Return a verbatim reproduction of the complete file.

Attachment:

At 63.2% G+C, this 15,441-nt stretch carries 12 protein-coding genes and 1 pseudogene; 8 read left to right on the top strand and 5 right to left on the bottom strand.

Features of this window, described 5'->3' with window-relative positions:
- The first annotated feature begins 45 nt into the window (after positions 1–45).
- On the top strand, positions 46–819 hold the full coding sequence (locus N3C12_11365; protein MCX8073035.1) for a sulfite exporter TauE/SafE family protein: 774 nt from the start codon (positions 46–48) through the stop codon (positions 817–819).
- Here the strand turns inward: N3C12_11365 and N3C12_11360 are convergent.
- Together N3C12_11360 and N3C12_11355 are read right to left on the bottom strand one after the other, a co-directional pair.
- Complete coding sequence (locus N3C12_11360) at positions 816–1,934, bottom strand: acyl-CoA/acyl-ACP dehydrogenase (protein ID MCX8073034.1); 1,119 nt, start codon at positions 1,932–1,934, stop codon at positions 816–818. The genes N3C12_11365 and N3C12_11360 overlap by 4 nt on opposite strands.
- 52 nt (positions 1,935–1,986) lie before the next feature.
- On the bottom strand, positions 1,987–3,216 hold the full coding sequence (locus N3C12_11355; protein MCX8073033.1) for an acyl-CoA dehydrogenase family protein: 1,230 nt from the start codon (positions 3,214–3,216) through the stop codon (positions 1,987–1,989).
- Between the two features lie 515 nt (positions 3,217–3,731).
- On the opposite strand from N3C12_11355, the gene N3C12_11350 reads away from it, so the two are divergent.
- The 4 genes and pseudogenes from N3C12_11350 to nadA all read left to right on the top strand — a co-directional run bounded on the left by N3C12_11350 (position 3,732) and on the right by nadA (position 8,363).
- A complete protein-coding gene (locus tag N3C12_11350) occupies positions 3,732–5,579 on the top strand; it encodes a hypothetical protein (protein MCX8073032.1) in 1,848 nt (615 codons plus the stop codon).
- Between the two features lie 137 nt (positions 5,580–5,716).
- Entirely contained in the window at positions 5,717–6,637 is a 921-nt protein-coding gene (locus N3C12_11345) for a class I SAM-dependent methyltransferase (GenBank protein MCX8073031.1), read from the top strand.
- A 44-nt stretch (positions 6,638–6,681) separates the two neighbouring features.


At 63.2% G+C, this 15,441-nt stretch carries 12 protein-coding genes and 1 pseudogene; 8 read left to right on the top strand and 5 right to left on the bottom strand.

Features of this window, described 5'->3' with window-relative positions:
- The first annotated feature begins 45 nt into the window (after positions 1–45).
- On the top strand, positions 46–819 hold the full coding sequence (locus N3C12_11365; protein MCX8073035.1) for a sulfite exporter TauE/SafE family protein: 774 nt from the start codon (positions 46–48) through the stop codon (positions 817–819).
- Here the strand turns inward: N3C12_11365 and N3C12_11360 are convergent.
- Together N3C12_11360 and N3C12_11355 are read right to left on the bottom strand one after the other, a co-directional pair.
- Complete coding sequence (locus N3C12_11360) at positions 816–1,934, bottom strand: acyl-CoA/acyl-ACP dehydrogenase (protein ID MCX8073034.1); 1,119 nt, start codon at positions 1,932–1,934, stop codon at positions 816–818. The genes N3C12_11365 and N3C12_11360 overlap by 4 nt on opposite strands.
- 52 nt (positions 1,935–1,986) lie before the next feature.
- On the bottom strand, positions 1,987–3,216 hold the full coding sequence (locus N3C12_11355; protein MCX8073033.1) for an acyl-CoA dehydrogenase family protein: 1,230 nt from the start codon (positions 3,214–3,216) through the stop codon (positions 1,987–1,989).
- Between the two features lie 515 nt (positions 3,217–3,731).
- On the opposite strand from N3C12_11355, the gene N3C12_11350 reads away from it, so the two are divergent.
- The 4 genes and pseudogenes from N3C12_11350 to nadA all read left to right on the top strand — a co-directional run bounded on the left by N3C12_11350 (position 3,732) and on the right by nadA (position 8,363).
- A complete protein-coding gene (locus tag N3C12_11350) occupies positions 3,732–5,579 on the top strand; it encodes a hypothetical protein (protein MCX8073032.1) in 1,848 nt (615 codons plus the stop codon).
- Between the two features lie 137 nt (positions 5,580–5,716).
- Entirely contained in the window at positions 5,717–6,637 is a 921-nt protein-coding gene (locus N3C12_11345) for a class I SAM-dependent methyltransferase (GenBank protein MCX8073031.1), read from the top strand.
- A 44-nt stretch (positions 6,638–6,681) separates the two neighbouring features.